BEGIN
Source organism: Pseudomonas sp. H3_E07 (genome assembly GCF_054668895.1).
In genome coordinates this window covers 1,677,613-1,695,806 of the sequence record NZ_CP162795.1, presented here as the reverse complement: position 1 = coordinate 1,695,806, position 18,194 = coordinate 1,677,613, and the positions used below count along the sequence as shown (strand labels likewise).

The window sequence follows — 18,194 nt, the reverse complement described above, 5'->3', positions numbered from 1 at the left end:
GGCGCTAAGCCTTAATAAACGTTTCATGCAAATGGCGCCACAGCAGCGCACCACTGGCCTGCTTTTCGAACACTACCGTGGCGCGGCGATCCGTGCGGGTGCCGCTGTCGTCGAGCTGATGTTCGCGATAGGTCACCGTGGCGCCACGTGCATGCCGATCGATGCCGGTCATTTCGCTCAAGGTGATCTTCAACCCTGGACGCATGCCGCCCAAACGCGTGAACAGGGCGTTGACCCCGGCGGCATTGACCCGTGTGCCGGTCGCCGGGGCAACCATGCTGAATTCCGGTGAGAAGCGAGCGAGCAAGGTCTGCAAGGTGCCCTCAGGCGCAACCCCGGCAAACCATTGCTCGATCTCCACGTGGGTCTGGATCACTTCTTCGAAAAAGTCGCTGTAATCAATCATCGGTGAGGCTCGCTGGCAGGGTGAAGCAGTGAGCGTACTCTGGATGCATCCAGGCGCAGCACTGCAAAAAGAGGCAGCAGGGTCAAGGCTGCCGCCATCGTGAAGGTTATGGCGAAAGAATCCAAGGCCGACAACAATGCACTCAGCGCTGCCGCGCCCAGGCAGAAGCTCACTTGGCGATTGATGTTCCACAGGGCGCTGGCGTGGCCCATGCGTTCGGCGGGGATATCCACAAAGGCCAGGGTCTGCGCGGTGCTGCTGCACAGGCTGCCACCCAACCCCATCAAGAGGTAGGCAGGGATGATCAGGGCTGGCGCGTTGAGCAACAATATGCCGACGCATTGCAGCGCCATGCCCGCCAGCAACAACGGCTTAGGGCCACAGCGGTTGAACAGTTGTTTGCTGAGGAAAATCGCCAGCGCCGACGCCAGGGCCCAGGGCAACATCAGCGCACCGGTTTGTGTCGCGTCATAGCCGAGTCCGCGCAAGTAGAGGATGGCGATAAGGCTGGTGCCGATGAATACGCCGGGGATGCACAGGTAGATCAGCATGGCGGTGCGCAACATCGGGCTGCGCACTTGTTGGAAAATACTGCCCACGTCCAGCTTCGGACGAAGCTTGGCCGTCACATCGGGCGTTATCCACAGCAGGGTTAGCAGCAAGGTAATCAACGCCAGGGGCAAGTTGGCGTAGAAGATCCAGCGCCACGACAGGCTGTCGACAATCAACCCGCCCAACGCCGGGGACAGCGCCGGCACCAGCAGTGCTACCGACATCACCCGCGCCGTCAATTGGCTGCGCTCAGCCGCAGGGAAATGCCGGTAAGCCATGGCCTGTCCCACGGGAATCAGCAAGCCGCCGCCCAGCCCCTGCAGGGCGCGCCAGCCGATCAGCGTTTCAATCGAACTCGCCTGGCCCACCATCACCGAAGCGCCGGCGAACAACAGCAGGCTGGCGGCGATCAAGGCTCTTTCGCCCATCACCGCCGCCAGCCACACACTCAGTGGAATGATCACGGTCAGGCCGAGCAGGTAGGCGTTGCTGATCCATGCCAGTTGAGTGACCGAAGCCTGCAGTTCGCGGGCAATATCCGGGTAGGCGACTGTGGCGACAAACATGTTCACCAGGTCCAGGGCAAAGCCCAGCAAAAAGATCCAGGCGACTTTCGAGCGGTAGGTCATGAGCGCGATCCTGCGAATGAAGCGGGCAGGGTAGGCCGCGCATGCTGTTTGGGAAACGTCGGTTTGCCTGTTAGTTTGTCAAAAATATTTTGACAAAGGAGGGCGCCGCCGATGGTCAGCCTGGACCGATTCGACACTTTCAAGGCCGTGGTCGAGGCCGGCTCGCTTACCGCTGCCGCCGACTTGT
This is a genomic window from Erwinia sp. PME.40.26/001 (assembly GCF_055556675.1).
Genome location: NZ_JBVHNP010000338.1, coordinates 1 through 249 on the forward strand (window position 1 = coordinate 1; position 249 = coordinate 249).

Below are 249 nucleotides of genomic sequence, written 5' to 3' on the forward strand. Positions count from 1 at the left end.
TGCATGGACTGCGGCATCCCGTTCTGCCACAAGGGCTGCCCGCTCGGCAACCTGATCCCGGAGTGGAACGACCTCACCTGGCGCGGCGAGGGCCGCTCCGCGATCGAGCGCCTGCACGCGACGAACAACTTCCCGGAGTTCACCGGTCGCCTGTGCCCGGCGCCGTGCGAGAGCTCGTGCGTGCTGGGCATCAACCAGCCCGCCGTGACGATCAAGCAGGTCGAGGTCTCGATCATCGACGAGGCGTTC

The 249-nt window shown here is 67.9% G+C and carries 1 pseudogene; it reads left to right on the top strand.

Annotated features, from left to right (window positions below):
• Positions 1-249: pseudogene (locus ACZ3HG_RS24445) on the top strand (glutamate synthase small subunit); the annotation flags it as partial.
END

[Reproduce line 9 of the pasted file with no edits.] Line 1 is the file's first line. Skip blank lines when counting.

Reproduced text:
The 249-nt window shown here is 67.9% G+C and carries 1 pseudogene; it reads left to right on the top strand.